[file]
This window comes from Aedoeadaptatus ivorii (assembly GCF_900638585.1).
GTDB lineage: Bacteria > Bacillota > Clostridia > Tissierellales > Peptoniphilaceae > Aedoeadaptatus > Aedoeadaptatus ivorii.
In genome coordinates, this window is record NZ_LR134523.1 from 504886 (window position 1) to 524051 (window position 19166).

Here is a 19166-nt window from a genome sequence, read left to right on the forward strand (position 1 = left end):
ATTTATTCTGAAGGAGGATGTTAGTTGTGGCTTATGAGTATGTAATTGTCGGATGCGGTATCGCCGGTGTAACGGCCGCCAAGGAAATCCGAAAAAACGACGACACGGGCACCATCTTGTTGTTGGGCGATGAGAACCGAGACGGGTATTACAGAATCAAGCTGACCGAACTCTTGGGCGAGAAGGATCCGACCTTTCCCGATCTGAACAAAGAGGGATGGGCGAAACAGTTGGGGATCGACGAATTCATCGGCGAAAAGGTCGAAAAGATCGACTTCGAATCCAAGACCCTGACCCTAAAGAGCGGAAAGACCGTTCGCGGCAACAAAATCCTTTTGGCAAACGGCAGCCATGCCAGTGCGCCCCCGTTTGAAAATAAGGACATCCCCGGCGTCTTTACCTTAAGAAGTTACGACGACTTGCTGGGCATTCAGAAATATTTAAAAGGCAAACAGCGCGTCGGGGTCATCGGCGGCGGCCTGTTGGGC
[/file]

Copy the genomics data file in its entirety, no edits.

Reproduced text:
This window comes from Aedoeadaptatus ivorii (assembly GCF_900638585.1).
GTDB lineage: Bacteria > Bacillota > Clostridia > Tissierellales > Peptoniphilaceae > Aedoeadaptatus > Aedoeadaptatus ivorii.
In genome coordinates, this window is record NZ_LR134523.1 from 504886 (window position 1) to 524051 (window position 19166).

Here is a 19166-nt window from a genome sequence, read left to right on the forward strand (position 1 = left end):
ATTTATTCTGAAGGAGGATGTTAGTTGTGGCTTATGAGTATGTAATTGTCGGATGCGGTATCGCCGGTGTAACGGCCGCCAAGGAAATCCGAAAAAACGACGACACGGGCACCATCTTGTTGTTGGGCGATGAGAACCGAGACGGGTATTACAGAATCAAGCTGACCGAACTCTTGGGCGAGAAGGATCCGACCTTTCCCGATCTGAACAAAGAGGGATGGGCGAAACAGTTGGGGATCGACGAATTCATCGGCGAAAAGGTCGAAAAGATCGACTTCGAATCCAAGACCCTGACCCTAAAGAGCGGAAAGACCGTTCGCGGCAACAAAATCCTTTTGGCAAACGGCAGCCATGCCAGTGCGCCCCCGTTTGAAAATAAGGACATCCCCGGCGTCTTTACCTTAAGAAGTTACGACGACTTGCTGGGCATTCAGAAATATTTAAAAGGCAAACAGCGCGTCGGGGTCATCGGCGGCGGCCTGTTGGGC